In the past few weeks I have grasped again why the ‘Institutional Church’ will never get the job done, i.e. taking the Kingdom to all nations. By ‘institutional’ I mean the traditional, denominational, facility-centred, hierarchical church where ‘life’ flows (or is supposed to) from the top down instead of from the bottom up (cf. Jesus’ many agricultural/organic parables), authority (‘control’) is top-down, there is an unbiblical clergy-laity divide which decimates body-life, the emphasis is on consumerist needs rather than kingdom-concerns, etc. 

First, I noted the headlines of our local newspaper (Fri. 29 March), ‘Bay Churches’ Hot Property.’ It noted that churches in our city control extensive property empires worth R. 850 million. 650 properties make up this sum, and they include businesses, farms, retirement homes, luxury houses, vacant plots and ‘places of worship.’ The bulk of these properties is owned by 3 denominations:  the Old Apostolic Church (R. 91 million), Dutch Reformed Church (R. 72 million) and Roman Catholic Church (R. 51 million). The former is ‘a chiliastic sect with roots in in the Catholic Apostolic and New Apostolic Churches’ and their spokesmen were the most reluctant to talk about their property portolio. One church owns a home listed at R. 2 million. The DRC correspondent could at least report that some of their facilities are used for soup kitchens, adult basic education and holiday youth programs. 

Then I learned of a megachurch in our city launching a huge (almost desperate) money-raising drive to enhance their sanctuary entrance facilities, to exchange the 70’s look for a 2013 look (for visitors to feel more comfortable and accommodated?). I have in previous blogs quoted missiologists Alan Hirsch and Michael Frost’s findings in their ‘The Shaping of Things to Come.’ In this volume they rightly argue from Scripture that the Church’s mission in the world is incarnational/missional (believers go to broken people) rather than attractional (come to us!)

To come back to my original assertion. To the above arguments I would add:

  • Bad stewardship and even wastage of money, energy and life. I pastored institutional churches for decades:  the amount of money spent on buildings and their upkeep, worship paraphernalia (state of the art mixing desks, loudspeakers, amplifiers, microphones, etc), church programs, staff salaries, ‘ministry,’ etc! My wife and I (among a growing number in our metro) facilitate small organic groups predominantly in homes, we try to practise the priesthood of all believers, we enjoy pot-lucks – financial upkeep? negligible! And we are able to support ‘widows and orphans’ in our community in a small but meaningful way.
  • The loss of incarnation and mission. Witness the plethora of books on trying to get the people out of the building and into mission. Unfortunately, while some are well-intentioned, most ‘churches’ stick with the original mould/model:  there’s something ‘special’ about doing it in a ‘church building.’ ‘Come to us, come worship with us…’ 
  • The loss of community, something our hurting world is crying out for! One church door steward, when asked how many people he knew, replied honestly ‘I shake hands with 200 people each Sunday morning but I don’t really know anybody.’ Even in ‘cell groups,’ while community improves, the agenda is still controlled by the powers that be. [Leaders, when will we grow up and trust God with people who love him, read the Bible and are indwelt by his Spirit?]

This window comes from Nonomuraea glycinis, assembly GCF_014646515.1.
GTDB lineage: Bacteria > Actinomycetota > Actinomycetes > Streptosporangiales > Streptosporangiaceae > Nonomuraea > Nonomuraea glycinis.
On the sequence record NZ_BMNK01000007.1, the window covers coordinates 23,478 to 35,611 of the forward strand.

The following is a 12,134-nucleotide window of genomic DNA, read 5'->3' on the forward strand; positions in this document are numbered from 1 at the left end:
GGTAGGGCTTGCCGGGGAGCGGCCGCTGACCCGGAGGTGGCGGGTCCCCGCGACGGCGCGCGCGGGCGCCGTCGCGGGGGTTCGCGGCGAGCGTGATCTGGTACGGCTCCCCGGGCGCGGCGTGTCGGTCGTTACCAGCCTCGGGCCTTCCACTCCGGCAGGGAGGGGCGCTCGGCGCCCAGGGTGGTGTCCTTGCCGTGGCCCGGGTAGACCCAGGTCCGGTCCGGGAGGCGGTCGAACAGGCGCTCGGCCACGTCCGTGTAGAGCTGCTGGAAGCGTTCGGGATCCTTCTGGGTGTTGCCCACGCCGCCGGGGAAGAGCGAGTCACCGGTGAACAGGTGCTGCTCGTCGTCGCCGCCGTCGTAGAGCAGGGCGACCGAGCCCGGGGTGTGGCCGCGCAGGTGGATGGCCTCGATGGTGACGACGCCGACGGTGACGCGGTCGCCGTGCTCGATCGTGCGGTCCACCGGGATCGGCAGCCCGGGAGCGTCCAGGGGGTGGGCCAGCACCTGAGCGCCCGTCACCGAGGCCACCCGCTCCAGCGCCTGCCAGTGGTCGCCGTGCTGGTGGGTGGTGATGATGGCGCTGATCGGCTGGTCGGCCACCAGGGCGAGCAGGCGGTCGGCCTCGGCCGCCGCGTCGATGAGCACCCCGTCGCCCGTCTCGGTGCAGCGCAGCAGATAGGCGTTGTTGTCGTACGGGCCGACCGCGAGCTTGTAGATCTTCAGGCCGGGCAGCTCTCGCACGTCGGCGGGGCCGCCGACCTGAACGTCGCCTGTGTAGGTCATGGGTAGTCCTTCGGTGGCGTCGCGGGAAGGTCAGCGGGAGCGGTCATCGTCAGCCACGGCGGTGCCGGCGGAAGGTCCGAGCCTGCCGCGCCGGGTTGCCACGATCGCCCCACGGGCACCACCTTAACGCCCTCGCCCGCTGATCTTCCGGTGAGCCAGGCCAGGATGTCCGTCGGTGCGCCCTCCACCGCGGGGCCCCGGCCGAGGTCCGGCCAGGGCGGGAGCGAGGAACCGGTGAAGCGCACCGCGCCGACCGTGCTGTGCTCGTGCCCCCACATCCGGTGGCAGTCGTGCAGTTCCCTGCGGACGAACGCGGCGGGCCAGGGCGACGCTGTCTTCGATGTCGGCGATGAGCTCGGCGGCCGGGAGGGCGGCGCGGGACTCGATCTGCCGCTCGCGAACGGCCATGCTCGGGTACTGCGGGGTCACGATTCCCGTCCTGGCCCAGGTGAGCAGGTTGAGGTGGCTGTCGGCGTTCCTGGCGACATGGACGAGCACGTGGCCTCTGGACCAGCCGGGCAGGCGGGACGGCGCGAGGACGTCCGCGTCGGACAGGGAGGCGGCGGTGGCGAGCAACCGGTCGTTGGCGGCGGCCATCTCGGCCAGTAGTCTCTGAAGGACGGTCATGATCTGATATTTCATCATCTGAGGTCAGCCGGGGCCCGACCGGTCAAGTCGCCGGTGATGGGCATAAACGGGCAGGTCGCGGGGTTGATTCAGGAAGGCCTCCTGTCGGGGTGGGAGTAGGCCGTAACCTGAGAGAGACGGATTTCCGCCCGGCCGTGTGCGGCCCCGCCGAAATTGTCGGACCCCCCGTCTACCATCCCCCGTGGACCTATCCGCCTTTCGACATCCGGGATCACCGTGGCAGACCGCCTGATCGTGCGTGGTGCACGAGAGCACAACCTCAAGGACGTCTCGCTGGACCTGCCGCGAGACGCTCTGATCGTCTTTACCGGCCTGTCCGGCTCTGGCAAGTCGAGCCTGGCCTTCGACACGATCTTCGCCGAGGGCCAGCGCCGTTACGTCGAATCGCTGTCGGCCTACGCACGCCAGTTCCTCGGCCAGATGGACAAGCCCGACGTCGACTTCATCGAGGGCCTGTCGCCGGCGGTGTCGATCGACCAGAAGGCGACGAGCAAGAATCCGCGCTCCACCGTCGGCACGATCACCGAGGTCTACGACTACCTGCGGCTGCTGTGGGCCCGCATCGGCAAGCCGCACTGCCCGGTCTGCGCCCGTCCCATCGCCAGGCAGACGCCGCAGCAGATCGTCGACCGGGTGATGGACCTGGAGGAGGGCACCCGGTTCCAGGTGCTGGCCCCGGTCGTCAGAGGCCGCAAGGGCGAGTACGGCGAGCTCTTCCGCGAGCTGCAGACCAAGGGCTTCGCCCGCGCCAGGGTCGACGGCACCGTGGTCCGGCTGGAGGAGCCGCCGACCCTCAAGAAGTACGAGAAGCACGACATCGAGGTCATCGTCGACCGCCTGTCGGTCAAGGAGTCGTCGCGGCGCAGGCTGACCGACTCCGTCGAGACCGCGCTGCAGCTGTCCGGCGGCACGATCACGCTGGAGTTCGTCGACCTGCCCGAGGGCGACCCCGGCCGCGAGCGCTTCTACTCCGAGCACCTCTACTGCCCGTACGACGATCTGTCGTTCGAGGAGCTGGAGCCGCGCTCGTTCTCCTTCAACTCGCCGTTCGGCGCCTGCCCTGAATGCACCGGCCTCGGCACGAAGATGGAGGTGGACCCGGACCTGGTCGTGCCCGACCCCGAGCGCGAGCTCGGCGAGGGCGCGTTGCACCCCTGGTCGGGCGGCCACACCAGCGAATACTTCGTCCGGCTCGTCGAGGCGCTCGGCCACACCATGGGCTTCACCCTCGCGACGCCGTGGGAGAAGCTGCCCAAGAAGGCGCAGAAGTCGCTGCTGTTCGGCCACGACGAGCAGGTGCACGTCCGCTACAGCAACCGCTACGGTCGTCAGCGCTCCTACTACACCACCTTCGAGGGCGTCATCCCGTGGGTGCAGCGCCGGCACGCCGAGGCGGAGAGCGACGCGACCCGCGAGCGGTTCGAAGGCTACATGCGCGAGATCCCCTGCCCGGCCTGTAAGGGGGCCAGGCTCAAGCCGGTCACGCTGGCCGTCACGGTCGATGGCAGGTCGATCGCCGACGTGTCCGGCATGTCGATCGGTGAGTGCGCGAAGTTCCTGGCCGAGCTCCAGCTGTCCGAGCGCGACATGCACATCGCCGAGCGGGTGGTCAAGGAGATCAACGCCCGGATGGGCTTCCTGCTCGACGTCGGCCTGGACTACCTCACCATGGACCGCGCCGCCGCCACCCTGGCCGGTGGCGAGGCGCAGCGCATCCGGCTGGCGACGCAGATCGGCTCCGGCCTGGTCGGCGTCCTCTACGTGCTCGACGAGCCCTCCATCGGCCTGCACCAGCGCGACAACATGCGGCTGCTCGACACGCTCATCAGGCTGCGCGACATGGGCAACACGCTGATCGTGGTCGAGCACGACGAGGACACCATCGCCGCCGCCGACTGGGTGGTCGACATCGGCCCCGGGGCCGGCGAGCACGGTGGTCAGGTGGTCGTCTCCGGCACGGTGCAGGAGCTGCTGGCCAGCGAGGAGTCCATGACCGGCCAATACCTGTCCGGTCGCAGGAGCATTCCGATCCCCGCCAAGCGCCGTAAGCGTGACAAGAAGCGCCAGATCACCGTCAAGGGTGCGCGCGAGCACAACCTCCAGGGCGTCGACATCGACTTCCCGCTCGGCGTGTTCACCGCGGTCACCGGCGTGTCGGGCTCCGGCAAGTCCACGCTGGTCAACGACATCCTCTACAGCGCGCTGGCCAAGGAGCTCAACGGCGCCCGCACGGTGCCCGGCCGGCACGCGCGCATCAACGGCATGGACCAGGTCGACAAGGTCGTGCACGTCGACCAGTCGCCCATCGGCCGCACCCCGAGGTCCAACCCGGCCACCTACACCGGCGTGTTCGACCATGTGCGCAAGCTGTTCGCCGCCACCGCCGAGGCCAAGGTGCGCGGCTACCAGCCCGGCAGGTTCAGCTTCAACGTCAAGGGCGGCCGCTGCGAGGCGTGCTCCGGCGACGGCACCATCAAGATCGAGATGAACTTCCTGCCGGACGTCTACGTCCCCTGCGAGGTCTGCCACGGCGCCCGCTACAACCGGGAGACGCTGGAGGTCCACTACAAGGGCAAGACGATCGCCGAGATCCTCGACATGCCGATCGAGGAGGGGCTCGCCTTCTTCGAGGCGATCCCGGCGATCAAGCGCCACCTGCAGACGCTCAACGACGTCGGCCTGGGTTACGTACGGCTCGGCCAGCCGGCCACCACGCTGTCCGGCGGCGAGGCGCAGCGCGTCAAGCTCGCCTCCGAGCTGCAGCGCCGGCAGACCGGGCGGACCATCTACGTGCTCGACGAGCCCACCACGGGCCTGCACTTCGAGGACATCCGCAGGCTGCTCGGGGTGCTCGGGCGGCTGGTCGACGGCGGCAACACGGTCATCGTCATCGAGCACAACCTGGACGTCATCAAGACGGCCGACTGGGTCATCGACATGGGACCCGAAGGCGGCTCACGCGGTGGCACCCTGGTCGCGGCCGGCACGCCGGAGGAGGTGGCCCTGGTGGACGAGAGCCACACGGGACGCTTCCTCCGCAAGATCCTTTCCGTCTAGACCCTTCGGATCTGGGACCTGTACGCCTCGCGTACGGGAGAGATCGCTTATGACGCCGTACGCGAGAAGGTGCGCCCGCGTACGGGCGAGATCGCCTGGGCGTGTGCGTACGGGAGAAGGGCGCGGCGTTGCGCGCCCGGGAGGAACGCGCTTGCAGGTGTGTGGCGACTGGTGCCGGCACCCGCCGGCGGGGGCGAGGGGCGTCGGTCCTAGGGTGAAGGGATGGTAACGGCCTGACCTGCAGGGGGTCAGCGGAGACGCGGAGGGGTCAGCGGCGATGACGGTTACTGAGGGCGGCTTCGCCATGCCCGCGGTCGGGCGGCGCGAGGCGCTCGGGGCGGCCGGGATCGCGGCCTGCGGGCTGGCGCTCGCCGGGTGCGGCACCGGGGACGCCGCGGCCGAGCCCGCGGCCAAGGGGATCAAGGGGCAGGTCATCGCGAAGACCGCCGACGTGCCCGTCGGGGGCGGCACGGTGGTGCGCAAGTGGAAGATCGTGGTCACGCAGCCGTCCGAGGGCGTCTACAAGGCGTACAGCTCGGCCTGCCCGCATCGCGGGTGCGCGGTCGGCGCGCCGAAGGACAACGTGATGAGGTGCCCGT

• And so we could go on…

The alternative? Bible-based, Christ-ruled and Spirit-led organic ecclesiae, gathering in homes, in the market-place, under a tree, in a squatter camp tin shack. Do yourself a favour and read Wolfgang Simpson’s ‘Houses That Change the World,’ then go on to Robert Bank’s ‘The Church Comes Home,’ then Frank Viola’s ‘Re-Imagining Church.’ Or just read your Bible/NT, and particularly the Gospels and the Book of Acts. Even if you go to the Epistles, you will never find them addressed to ‘The Senior Pastor’ (or even Elders) of the church in Corinth. Rather to ‘the saints in the church at Corinth,’ or to ‘the church that meets in the home of so-and-so.’ Read up early church history (‘church buildings’ as such were only popularised by Emperor Constantine in the 3rd century AD). Read the story of the Anabaptist communities. 

This shift from institutional to biblical is ENORMOUS, GLOBAL! Leaders, believers, wake up! Witness the Church in China, now 3rd largest in the world. Witness the Church in S. America and Africa and the Middle East and India.

Imagine small assemblies of believers within walking distance in every village, city, suburb, high-rise building and city slum!

In the later 1970’s in Viet Nam, the communist government had closed 200 Vietnamese church buildings. Some years afterward the officials agreed to the buildings being re-opened, obviously in an effort to regain control. To the officials’ shock, the church leaders and members, now meeting in homes and shops and every conceivable place, replied that they did not want their buildings back. They had experienced ‘life’ outside of church buildings and no longer wanted to be inhibited in any way!

So what are you and I going to do about getting the job done?


  1. Thanks Errol for sharing this – ‘grumbling with the same question in my city here, Nairobi. Indeed the harvest is plentiful, but the laborers few – we pray to the Lord of the harvest to raise faithful laborers.

    • Yep, it’s a problem all over. But we keep on praying, as you said.

      Great to hear from E. Africa! In my travels in Africa I never got to Kenya. You live in a great country.
      I will pray for you from time to time as the Lord reminds me.


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